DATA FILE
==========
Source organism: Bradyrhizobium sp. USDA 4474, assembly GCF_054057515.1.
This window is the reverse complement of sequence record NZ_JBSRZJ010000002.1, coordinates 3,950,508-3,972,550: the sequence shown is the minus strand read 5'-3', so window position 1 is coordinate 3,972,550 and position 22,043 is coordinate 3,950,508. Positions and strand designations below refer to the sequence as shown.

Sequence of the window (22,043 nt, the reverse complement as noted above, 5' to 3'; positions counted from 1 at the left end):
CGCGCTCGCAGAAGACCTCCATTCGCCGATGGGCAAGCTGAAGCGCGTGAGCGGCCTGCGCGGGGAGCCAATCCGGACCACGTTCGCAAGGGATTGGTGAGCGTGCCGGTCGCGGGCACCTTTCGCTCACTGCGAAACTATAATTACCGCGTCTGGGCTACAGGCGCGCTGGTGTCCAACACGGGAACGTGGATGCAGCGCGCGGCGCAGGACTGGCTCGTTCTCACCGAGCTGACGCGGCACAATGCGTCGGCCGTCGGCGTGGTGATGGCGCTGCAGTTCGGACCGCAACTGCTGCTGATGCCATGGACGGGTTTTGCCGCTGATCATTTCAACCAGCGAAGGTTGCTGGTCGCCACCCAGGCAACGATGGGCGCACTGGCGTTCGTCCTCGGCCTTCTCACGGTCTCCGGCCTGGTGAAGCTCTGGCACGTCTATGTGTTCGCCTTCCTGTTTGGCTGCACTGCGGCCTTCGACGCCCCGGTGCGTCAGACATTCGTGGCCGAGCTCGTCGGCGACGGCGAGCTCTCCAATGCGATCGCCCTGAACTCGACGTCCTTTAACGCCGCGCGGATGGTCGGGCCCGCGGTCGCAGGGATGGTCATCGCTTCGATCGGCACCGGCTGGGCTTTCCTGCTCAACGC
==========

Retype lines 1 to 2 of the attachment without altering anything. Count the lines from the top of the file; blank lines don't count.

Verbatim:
Source organism: Bradyrhizobium sp. USDA 4474, assembly GCF_054057515.1.
This window is the reverse complement of sequence record NZ_JBSRZJ010000002.1, coordinates 3,950,508-3,972,550: the sequence shown is the minus strand read 5'-3', so window position 1 is coordinate 3,972,550 and position 22,043 is coordinate 3,950,508. Positions and strand designations below refer to the sequence as shown.